posted by OHenryPacey at 8:46 PM on January 12 [1 favorite]


You will definitely finish the hike! You may get rained on a bit but rainy season will not likely make the trek significantly more difficult, especially if you take care to keep your things/clothes dry so you're not miserable (pack stuff in plastic grocery bags and ziplocs). Rainy season is in fact incredibly beautiful and my preference for hiking because the vegetation will be lush and glowing, you'll get double rainbows at Machu Picchu and no dusty gusty winds.

I disagree slightly with several folks suggestion to acclimate in Cusco, let me explain: Yes, you should definitely arrive 3-5 days early but it is much more pleasant and effective to acclimate by heading straight to the Sacred Valley because it is several thousand feet lower than Cusco (as is much of the Inca trail and Machu Picchu itself). Ollantaytambo is a really a fantastic place to stay with lots of short day hikes and strolls around the small town (I used to live there, you are more than welcome to MeMail me for suggestions of great hikes around town, food or hostels). I bet you could arrange with your tour operators to meet up with them in Ollanta as your tour will be making a pit stop there anyway (it sounds like from the website). Urubamba is another close-by choice but less quaint. Head to Cusco afterward, it's a great city. (Or if you're short on time, it won't kill you spend your first days in Cusco, just take it easy the first day and drink coca tea. Sleep.)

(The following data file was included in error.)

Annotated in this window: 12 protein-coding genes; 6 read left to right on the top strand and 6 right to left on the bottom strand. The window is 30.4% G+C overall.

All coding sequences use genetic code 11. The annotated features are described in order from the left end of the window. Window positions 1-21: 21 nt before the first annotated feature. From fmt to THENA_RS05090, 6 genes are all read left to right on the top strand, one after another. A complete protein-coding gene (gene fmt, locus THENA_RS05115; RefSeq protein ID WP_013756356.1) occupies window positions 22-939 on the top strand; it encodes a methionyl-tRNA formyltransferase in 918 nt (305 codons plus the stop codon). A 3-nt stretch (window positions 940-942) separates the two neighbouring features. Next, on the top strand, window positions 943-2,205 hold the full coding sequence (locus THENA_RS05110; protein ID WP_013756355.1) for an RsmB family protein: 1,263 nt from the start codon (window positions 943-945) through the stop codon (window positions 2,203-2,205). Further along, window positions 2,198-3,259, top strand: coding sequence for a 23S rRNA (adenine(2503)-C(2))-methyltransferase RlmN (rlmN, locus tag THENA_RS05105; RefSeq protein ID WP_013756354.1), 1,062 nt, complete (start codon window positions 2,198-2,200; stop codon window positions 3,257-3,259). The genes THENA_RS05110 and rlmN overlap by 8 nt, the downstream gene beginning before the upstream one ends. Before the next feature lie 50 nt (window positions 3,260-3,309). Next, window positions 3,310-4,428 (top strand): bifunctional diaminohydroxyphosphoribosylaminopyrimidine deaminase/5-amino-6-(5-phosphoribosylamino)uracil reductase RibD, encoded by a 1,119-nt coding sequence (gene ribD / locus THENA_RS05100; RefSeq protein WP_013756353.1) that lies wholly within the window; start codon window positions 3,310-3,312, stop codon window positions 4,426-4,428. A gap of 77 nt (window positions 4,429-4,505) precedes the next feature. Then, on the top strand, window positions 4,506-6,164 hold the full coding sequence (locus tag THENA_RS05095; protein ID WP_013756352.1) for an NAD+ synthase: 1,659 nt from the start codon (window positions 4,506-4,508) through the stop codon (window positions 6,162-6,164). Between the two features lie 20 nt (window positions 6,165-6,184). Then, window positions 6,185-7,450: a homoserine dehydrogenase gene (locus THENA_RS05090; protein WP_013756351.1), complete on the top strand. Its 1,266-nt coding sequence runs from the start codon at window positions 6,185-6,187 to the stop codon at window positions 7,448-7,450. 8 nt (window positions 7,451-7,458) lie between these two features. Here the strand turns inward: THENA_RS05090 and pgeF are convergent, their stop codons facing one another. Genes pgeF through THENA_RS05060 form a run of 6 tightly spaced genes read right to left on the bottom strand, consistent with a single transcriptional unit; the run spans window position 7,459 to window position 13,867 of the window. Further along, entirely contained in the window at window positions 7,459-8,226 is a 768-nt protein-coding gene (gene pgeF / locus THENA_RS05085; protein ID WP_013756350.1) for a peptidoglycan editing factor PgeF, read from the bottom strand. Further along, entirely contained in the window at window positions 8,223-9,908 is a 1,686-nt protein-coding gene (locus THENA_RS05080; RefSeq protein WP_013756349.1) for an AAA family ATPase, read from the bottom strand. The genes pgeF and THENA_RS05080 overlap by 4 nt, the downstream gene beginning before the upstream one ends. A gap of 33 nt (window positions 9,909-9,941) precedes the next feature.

General suggestions:
--Clothes: lightweight, water resistant but breathable and moisture wicking hiking pants are a must. Similar fabric shirts are great but I would save money by wearing cheap t-shirts plus layers. A synthetic fleece jacket or pullover is lightweight and comfy (and cheaply available). Synthetic long johns are great for layering and pajamas. Cheap poncho will work better than a cheap raincoat.
--Shoes: consider lighter-weight hiking boots, not the all leather kind. Heavy boots make my feet tired and are more expensive. If you can focus on making your pack as light as possible, ankle support becomes less vital and you can get away with lighter, more comfortable shoes. Bring footwear for camp: sandals or lightweight slippers or crocs
-- Wear two pairs of socks. Bring lots, always try to wear clean ones. Wool blend like smartwools work great.
-- Start wearing and breaking in your new boots/hiking shoes at home, don't skimp on this.
-- If you will be carrying a pack on the trail, DEFINITELY start walking/hiking/training with a similar weight pack while at home. Weight on your back makes a huge difference.
-- Definitely consider springing for a personal porter and tip him well (in Peruvian soles). Hiking without a pack is a glorious, luxurious thing.
-- Don't do the optional overnight stay in Aguas Calientes, it's a crap tourist boom town and the hot springs are not nice. If you want to stay in the sacred valley after the trek, arrange with your operators to get you a train ticket to Ollantaytambo and crash there, or go back to Cusco as per their standard itinerary.
--Hiking pole(s) are nice but to save money you can buy a passable and much cheaper one in any touristy area in Cusco or Sacred Valley (inspect for defects, bargain) or rent from the company.
--I shop at REI especially if there is a sale going on. Army surplus or more hunting/fishing type outdoors stores may have good deals on basics like socks and long underwear, or even stuff like shoes.

I haven't done the Inca Trail but I did lots of backpacking and hiking in this region so feel free to MeMail me, or for suggestions of hostels or cheap transport options before/after the trek.
posted by dahliachewswell at 10:04 PM on January 12